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Study and Modulation of Human Cortical Excitability With Transcranial Magnetic Stimulation

Pascual-Leone, Alvaro*†; Tormos, Jose M.*; Keenan, Julian; Tarazona, Francisco*; Cañete, Carlos*; Catalá, Maria D.*

Section Editor(s): Pascual-Leone, Alvaro; Meador, Kimdor J.

Journal of Clinical Neurophysiology: July 1998 - Volume 15 - Issue 4 - p 333-343
Review Articles

Transcranial magnetic stimulation (TMS) can be applied in different paradigms to obtain a measure of various aspects of cortical excitability. These different TMS paradigms provide information about different neurotransmitter systems, enhance our understanding about the pathophysiology of neuropsychiatric conditions, and in the future may be helpful as a guide for pharmacological interventions. In addition, repetitive TMS (rTMS) modulates cortical excitability beyond the duration of the rTMS trains themselves. Depending on rTMS parameters, a lasting inhibition or facilitation of cortical excitability can be induced. These effects can be demonstrated neurophysiologically or by combining rTMS with neuroimaging techniques. The effects do not remain limited to the cortical area directly targeted by rTMS, but affect a wider neural network transynaptically. Modulation of cortical excitability by rTMS may in the future be useful not only as a research tool but also as a therapeutic intervention in neurology, psychiatry, and neurorehabilitation.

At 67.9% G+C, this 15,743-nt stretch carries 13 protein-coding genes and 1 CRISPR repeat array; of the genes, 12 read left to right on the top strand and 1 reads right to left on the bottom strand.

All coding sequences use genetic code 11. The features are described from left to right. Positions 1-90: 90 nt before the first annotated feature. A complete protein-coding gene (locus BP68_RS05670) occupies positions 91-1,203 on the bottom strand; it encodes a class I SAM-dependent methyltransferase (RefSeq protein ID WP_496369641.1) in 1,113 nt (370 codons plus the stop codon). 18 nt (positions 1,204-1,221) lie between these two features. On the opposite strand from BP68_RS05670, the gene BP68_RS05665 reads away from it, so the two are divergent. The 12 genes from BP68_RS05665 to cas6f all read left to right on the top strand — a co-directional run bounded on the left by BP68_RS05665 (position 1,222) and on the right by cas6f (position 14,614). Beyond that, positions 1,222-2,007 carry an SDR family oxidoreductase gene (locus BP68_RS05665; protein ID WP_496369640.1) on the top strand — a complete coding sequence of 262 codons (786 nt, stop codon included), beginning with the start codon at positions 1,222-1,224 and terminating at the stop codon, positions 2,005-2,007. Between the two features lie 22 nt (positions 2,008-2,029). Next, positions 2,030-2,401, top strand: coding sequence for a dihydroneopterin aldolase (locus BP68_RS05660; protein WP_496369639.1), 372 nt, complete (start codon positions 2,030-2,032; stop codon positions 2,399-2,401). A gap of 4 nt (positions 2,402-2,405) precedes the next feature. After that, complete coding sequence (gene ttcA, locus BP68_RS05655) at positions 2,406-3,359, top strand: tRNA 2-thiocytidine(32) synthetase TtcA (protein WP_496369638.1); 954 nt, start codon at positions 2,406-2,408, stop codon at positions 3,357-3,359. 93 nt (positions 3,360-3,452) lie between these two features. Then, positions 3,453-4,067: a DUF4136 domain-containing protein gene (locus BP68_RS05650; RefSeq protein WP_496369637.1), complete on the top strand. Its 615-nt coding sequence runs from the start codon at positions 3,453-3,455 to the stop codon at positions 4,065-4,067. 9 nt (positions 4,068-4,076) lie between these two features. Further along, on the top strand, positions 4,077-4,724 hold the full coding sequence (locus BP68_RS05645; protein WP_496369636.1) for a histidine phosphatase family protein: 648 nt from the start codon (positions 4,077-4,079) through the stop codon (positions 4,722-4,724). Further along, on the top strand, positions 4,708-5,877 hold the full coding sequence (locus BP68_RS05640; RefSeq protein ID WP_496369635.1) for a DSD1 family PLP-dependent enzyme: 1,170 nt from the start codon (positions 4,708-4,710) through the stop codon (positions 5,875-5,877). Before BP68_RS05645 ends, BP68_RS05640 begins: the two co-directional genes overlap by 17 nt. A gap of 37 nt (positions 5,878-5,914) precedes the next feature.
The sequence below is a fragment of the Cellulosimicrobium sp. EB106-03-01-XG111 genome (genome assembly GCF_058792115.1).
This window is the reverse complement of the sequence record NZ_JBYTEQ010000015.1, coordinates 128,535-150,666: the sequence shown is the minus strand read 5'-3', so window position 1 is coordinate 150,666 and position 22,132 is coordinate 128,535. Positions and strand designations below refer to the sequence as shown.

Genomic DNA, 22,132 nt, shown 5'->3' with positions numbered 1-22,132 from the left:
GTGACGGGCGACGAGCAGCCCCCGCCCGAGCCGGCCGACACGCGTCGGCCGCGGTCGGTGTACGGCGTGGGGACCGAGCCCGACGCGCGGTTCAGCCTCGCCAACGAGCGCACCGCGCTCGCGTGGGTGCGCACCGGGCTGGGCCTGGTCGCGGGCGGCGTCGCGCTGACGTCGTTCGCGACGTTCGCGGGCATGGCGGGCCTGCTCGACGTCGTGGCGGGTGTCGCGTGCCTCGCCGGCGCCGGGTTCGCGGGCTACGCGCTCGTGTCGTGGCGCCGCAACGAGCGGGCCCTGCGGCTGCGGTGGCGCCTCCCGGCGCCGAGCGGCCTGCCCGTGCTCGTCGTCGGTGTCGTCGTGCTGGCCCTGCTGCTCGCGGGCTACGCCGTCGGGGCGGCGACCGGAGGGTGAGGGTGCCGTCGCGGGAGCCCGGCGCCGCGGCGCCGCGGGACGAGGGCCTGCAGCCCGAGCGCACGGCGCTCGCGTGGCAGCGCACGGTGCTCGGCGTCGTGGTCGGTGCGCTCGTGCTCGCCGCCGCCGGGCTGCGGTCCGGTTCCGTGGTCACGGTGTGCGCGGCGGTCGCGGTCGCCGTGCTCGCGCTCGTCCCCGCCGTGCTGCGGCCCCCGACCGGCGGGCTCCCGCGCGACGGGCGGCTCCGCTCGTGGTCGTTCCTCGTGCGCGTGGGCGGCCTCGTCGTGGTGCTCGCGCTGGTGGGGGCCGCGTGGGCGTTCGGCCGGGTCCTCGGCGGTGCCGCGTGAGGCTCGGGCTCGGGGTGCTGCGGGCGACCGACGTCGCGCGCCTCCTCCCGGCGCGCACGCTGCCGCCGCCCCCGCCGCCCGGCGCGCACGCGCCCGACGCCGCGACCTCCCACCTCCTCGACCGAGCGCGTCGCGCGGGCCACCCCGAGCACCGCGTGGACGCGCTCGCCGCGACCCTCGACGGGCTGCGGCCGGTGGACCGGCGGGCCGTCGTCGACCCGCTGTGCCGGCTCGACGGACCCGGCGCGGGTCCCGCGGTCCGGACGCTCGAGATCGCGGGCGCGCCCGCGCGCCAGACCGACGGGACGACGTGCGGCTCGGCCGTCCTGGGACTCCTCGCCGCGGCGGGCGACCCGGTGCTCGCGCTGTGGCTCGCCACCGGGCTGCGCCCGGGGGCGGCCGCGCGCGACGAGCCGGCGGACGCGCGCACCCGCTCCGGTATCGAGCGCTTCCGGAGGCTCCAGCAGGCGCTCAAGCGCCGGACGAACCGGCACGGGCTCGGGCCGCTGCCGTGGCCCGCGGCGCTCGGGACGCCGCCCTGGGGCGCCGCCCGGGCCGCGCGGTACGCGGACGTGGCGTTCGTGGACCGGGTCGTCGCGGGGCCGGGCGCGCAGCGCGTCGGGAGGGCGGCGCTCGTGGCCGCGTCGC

Address correspondence and reprint requests to Dr. Alvaro Pascual-Leone, Laboratory for Magnetic Brain Stimulation, Beth Israel Deaconess Medical Center, 330 Brookline Ave., Boston, MA 01778, U.S.A.

This work was supported in part by grants from the Spanish Ministerio de Educacion y Ciencia (DGICYT), the Milton Fund, and the Stanley Vada Foundation.

*Departamento de Fisiologia, Universidad de Valencia, and Instituto Cajal, Consejo Superior de Investigaciones Científicas, Valencia, Spain; and Laboratory for Magnetic Brain Stimulation, Department of Neurology, Beth Israel Deaconess Medical Center, Harvard Medical School, Boston, Massachusetts, U.S.A.

Copyright © 1998 American Clinical Neurophysiology Society